One of my favorite Saturday Night Live sketches begins in one of those exotic import stores, filled with incense holders, meditation bowls, handmade musical instruments and the like. A stoner-type guy who works there comes up to some customers and starts showing them some crafty knick-knack import. He says in a stoner voice:
“This is a Senegalese lute carved from deer wood, used for fertility rituals… oh and you can put your weed in there!”
They move from one knick-knack to another. Each time the stoner guy describes the intricacies and history of the item, he concludes by showing them some hole or little compartment in it and says, “Oh, and you can put your weed in there!”- and stuffs a baggy of marijuana into it.
Finally, a cop comes into the store. When the stoner sees the cop, he anxiously tells his customers to say nothing about weed. The cop walks over to them and says, “How you doing?” The stoner clenches his jaw, trying to restrain himself, and then busts out uncontrollably:
“WEED!! WEED!! WEED!!”
The cop says, “Why are you yelling like that?” He then examines the knick-knack he’s holding, finds the weed and arrests him.
The Talmud says (Sukkah 52a), “A person’s yetzer (drive, inclination, desire) grows stronger each day and desires his death.”
In the sketch, all the stoner guy has to do to not get caught is nothing. But he can’t help it- he yells, “Weed! Weed!”
How often are you given the opportunity for life to go well, to go smoothly, and somehow you find yourself messing the whole thing up? Why do we have this yetzer hara- this “evil urge”- this drive toward self-destruction?
In his introduction to Pirkei Avot, HaRav Yochanan Zweig proposes something unique and compelling: He says that the reason we tend to sabotage ourselves is actually because of our unbelievably enormous potential. We know, on some level, that our potential is enormous, and that creates a kind of psychological pressure. We are terrified of not living up to our potential.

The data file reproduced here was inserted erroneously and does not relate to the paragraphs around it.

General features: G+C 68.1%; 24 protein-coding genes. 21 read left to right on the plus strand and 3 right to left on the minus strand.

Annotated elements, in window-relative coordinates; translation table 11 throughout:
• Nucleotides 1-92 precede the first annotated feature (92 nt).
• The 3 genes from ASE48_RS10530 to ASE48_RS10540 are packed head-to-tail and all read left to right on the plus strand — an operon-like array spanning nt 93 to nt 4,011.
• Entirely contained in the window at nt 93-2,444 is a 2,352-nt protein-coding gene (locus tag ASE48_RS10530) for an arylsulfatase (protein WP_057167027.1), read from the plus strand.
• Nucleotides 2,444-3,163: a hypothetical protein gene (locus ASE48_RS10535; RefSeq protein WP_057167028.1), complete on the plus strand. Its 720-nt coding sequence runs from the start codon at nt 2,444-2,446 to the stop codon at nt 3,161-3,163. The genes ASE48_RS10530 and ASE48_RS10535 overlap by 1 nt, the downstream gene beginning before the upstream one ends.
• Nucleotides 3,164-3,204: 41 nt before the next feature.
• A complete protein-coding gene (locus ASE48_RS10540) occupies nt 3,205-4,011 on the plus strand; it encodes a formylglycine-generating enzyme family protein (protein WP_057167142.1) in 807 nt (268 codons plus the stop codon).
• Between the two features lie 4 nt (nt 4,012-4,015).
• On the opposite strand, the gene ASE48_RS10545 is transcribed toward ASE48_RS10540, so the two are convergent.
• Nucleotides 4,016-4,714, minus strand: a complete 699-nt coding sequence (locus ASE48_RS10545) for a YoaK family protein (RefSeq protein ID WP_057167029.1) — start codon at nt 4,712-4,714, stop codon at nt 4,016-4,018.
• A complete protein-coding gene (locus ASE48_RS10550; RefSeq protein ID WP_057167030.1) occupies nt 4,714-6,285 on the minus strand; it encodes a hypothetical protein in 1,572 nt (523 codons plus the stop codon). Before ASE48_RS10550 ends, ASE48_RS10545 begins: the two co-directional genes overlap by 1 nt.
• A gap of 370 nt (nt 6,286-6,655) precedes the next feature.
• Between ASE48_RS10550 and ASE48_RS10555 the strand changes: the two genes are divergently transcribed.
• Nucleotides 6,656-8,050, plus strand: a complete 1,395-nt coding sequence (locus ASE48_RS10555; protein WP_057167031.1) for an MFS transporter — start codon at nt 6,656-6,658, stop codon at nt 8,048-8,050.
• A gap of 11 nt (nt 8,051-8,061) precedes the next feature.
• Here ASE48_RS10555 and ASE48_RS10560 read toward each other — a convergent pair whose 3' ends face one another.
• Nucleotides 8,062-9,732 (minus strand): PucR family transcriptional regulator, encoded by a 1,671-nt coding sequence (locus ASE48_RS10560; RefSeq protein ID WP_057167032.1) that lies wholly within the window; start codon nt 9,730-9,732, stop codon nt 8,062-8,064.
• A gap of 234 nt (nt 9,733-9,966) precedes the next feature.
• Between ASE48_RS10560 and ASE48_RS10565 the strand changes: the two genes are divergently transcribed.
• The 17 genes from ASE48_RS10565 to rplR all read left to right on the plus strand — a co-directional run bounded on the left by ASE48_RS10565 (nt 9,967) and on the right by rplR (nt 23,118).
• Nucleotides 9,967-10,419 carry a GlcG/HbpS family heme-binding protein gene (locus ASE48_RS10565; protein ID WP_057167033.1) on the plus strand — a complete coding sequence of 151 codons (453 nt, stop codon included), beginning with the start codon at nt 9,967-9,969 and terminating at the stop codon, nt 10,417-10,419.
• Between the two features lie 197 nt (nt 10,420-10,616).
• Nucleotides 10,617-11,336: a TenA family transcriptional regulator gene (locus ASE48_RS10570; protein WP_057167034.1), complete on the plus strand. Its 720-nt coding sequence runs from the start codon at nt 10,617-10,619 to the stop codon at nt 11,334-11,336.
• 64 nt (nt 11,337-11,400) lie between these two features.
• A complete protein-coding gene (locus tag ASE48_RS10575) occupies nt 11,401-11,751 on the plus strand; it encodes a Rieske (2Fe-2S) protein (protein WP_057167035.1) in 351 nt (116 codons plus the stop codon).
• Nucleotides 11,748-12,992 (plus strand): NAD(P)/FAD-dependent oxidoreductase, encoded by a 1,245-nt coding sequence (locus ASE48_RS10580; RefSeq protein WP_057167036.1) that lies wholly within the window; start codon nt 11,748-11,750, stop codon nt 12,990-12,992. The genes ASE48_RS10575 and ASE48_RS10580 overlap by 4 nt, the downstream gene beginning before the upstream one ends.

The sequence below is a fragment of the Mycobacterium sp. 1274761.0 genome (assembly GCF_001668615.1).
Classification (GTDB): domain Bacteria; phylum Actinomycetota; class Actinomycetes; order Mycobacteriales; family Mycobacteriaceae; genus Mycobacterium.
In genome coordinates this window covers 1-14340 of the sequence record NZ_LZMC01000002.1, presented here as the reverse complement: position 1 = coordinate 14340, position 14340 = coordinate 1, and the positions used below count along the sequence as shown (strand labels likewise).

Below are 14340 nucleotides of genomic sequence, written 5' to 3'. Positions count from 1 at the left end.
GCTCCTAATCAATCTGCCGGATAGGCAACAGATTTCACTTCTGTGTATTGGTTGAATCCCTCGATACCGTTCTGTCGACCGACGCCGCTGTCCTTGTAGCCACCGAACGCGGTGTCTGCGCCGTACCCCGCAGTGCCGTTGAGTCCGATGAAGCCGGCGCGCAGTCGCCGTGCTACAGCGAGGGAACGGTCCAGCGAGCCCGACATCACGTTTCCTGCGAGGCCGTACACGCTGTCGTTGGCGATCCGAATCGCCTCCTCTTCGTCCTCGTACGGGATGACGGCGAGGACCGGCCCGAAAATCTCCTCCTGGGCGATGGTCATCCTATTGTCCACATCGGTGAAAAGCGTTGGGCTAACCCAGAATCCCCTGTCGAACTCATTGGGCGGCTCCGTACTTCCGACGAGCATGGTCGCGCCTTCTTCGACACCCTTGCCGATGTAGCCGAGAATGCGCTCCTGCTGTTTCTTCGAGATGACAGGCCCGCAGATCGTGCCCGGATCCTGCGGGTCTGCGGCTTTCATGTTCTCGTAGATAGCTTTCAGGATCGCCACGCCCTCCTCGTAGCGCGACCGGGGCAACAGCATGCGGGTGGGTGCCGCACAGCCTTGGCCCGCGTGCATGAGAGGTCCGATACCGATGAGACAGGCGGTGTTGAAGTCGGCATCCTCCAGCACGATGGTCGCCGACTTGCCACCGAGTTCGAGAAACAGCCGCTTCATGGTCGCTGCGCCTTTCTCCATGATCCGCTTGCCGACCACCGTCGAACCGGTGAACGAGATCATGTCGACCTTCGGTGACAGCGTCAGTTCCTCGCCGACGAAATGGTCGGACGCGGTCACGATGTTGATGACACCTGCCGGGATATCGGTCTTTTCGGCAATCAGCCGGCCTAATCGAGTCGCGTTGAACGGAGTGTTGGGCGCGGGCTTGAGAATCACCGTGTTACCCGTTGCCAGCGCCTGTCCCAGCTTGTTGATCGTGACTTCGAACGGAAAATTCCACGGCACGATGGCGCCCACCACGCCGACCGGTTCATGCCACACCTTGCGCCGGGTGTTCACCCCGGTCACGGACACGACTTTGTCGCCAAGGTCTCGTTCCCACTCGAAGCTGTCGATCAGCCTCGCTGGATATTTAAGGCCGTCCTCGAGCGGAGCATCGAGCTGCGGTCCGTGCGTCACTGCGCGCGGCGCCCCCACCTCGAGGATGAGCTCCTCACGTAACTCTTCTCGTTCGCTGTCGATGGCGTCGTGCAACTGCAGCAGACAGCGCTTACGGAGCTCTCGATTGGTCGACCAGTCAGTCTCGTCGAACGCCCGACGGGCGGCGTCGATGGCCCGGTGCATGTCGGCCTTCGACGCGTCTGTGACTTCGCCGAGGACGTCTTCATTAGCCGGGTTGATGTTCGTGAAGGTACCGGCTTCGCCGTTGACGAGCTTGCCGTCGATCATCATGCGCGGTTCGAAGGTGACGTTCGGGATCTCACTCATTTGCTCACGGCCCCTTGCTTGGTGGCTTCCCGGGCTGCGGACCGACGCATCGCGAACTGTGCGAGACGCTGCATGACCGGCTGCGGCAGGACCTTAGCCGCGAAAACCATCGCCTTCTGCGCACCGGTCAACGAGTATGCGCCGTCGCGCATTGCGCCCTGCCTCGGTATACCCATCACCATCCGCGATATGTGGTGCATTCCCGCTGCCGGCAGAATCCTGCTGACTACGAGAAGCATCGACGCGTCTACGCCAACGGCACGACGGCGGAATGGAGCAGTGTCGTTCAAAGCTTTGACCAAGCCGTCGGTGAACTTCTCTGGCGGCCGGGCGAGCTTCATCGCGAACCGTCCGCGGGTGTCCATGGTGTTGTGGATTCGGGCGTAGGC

So, to avoid the pain of knowing our great potential and not living up to it, we try to convince ourselves that we have no potential, that we are worthless, and all our self-destructive behaviors are aimed at proving our worthlessness to ourselves.
This week’s reading begins with the aftermath of a self-destructive incident as well.
The Israelites had just been dwelling peacefully in their camp. Then the Midianites come along and try to seduce them into an orgy of idolatry and adultery. The Midianites didn’t attack them militarily; all the Israelites had to do is say “No thank you,” and they’d be fine. But what happens? They are easily seduced and the Divine wrath flares up. It’s the golden calf all over again! Dang.
The fellow for whom the parshah is named, Pinhas, then wields his spear and kills two particularly hutzpadik offenders who were flaunting their orgiastic idolatry right in front of the holy “Tent of Meeting.” This week’s parshah then begins with Pinhas getting rewarded for his heroic murder, and he is given a Divine Brit Shalom- a “Covenant of Peace.”
For many, it’s hard to see anything positive in this story. Murder in the name of religious zealotry? Embarrassing.
And yet, if we dig deep into the underlying currents of the narrative, an urgent message emerges: There is a powerful drive toward self-sabotage, toward self-destruction. It is seductive, sexy, exciting and relentless. It will disguise itself in all kinds of ways to trick you and lure you into its power.
But, you can overcome it, if you are aware of it!
In fact, if you are aware of it, it has no power at all. The Talmud says that in the future, the Yetzer hara will be revealed for what it really is. When the wicked see the yetzer hara, it will appear as a thin hair. They will weep and say, “How were we ensnared by such a thin hair?”
The key is being conscious, and clearly holding the intention that you are not living for your own gratification, but rather you are here to serve the enormous potential for wisdom and love that is your essence, your divine nature.